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Friday, November 22, 2013

John F. Kennedy Today

As horribly gruesome as President Kennedy's assassination continues to be to watch, in fact, his legacy is one of optimism. America lost a symbol of all that's possible when President Kennedy was murdered, right before our eyes, in Dallas, Texas on November 22, 1963. He was brutally gunned down, killed by a lone gunman named Lee Harvey Oswald, whose motivation is still unknown. 

In spite of decades of stories written by historians, pundits and skeptics who attempt to recreate President Kennedy's administration, the fact is, his youthful optimism prevails today, but we must rekindle it's power.

Nevertheless, tragically, the horror of his death continues to reverberate as though the event were happening all over again, especially today, 50 years since the fateful day in Dallas Texas.

Yet, Kennedy's charisma transcends historic attempts to reinvent any facts about his short 3 year administration.

Americans might use this half century reminder of his assassination as a rallying point to return to the optimism Kennedy inspired.

Optimism is driven by people who are optimistic. President Kennedy, with his young and stunningly beautiful family, embodied the optimism of Americans born of immigrants.They believed in the American dream, a nation where the streets were paved with the promise of gold. Kennedy embodies that optimism.

This optimism was frozen in time when President Kennedy was murdered. Moreover, any attempt to revive the administration's Camelot dream, conceptualized by Jacqueline Kennedy, was walloped by a decade of unbelievable civil unrest. Subsequent assassinations of Martin Luther King and Robert F. Kennedy were more surreal than doomsday prophesies.  

Obviously, it's impossible to know if President Kennedy's legendary "Camelot" would have continued, had he and his murdered colleagues had lived. 

What we know for sure is how Kennedy inspired people to believe in what was possible, including putting a man on the moon by the end of the '60's decade. Americans put men on the moon, not because it was easy, but because it was a challenge.We were inspired to achieve all that was and would be possible, because President Kennedy allowed us to believe we could be all we were inspired to be.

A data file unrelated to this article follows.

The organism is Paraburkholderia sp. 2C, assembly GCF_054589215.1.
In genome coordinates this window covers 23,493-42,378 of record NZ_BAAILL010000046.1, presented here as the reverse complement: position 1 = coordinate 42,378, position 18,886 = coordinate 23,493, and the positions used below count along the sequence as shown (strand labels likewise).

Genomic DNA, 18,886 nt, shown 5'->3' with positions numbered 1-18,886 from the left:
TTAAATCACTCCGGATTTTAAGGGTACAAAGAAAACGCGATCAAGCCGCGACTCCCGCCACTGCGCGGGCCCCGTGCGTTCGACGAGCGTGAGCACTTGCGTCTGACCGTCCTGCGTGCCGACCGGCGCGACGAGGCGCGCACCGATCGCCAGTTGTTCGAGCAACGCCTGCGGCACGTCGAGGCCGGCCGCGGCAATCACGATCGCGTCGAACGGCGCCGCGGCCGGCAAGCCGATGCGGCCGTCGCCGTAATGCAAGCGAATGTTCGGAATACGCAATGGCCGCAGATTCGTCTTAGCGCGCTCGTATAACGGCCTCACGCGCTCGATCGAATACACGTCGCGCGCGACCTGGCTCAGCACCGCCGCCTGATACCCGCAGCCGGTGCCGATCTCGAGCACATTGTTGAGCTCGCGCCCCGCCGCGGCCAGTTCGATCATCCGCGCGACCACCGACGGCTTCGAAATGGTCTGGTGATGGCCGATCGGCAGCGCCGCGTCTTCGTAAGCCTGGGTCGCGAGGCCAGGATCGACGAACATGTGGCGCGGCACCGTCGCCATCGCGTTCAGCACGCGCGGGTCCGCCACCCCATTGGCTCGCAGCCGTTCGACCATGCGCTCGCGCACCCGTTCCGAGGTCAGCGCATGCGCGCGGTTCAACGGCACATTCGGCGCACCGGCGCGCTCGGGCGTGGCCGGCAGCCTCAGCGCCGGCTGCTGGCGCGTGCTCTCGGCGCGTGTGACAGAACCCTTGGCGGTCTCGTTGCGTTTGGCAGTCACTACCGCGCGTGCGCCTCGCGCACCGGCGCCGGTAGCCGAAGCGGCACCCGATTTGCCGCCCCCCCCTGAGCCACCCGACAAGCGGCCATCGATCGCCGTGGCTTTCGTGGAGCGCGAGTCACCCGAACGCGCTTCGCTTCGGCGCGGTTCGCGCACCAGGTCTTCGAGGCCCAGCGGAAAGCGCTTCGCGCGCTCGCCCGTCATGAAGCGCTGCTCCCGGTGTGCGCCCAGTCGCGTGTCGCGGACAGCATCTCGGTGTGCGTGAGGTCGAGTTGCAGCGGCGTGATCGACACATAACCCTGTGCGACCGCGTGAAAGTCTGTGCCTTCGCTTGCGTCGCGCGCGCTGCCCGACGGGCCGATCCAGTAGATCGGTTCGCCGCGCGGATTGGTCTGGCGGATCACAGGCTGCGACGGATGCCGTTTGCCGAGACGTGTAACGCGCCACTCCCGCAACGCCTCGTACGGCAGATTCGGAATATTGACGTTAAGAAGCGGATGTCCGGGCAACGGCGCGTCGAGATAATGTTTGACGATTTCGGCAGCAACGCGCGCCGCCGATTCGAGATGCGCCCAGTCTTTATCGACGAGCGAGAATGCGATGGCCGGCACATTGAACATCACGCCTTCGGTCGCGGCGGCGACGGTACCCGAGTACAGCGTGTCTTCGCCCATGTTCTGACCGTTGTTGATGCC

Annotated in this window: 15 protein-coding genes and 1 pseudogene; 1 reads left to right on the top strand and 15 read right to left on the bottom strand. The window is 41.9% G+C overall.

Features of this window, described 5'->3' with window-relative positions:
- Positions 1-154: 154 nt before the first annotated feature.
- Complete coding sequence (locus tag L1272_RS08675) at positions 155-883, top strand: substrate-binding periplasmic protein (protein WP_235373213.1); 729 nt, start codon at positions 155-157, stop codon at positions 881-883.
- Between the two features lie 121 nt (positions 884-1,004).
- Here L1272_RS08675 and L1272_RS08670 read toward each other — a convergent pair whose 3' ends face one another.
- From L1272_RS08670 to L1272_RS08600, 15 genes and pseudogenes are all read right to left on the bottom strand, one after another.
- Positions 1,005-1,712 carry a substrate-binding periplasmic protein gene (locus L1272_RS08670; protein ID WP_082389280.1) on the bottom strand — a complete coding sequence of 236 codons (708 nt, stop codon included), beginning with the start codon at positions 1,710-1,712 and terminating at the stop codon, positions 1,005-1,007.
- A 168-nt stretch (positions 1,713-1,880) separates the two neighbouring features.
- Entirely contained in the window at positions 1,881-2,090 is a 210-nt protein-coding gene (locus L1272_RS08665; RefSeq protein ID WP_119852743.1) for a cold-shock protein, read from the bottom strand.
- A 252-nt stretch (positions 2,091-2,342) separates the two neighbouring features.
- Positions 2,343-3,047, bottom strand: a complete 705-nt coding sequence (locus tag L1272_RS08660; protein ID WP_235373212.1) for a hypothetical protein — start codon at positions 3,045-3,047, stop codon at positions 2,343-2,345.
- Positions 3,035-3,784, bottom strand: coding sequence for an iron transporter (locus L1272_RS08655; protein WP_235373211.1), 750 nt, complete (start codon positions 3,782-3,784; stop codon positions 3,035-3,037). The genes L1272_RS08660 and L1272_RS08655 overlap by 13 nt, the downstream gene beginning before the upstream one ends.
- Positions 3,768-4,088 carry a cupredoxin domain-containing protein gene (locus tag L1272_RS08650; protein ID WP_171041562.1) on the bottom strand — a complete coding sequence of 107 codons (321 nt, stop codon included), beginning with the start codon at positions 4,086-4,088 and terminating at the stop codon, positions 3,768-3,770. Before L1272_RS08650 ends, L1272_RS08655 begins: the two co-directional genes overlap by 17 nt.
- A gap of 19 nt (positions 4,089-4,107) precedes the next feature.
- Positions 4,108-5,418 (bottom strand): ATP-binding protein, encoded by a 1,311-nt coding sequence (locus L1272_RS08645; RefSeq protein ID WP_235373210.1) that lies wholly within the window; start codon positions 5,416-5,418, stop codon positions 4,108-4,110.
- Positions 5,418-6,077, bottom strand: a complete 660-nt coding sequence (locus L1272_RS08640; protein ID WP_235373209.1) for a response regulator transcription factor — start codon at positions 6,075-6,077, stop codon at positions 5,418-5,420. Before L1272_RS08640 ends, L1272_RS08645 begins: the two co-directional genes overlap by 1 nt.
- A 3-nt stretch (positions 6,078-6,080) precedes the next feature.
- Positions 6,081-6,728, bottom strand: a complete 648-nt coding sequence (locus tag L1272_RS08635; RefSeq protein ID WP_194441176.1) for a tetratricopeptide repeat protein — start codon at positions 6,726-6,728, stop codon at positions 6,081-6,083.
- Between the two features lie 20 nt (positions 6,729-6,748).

How does President Kennedy continue to inspire us a half century after his murder? He inspires us with words that matter. His quotes are so relevant and fresh, it's like they were written for us today. 

This some of what he said:

"Change is the law of life. And those who look only to the past or present are certain to miss the future."

"A man may die, nations may rise and fall, but an idea lives on."

"Let us not seek the Republican answer or the Democratic answer, but the right answer. Let us not seek to fix the blame for the past. Let us accept our own responsibility for the future."

"As we express our gratitude, we must never forget that the highest appreciation is not to utter words, but to live by them."

"We are tied to the ocean. And when we go back to the sea, whether it is to sail or to watch - we are going back from whence we came."

"Mankind must put an end to war before war puts an end to mankind."

"My fellow Americans, ask not what your country can do for you, ask what you can do for your country."

Although John F. Kennedy will never again be with us, his words will never, ever, leave us. Perhaps his most memorable inauguration quote should be attached to every oath taken by our nation's political leaders. When they raise their right hand they should repeat:

"Ask not what your country can do for you, ask what you can do for your country" help me God. 

And that's how John F. Kennedy will continue to inspire optimism and confidence for  our nation today and in the future. 

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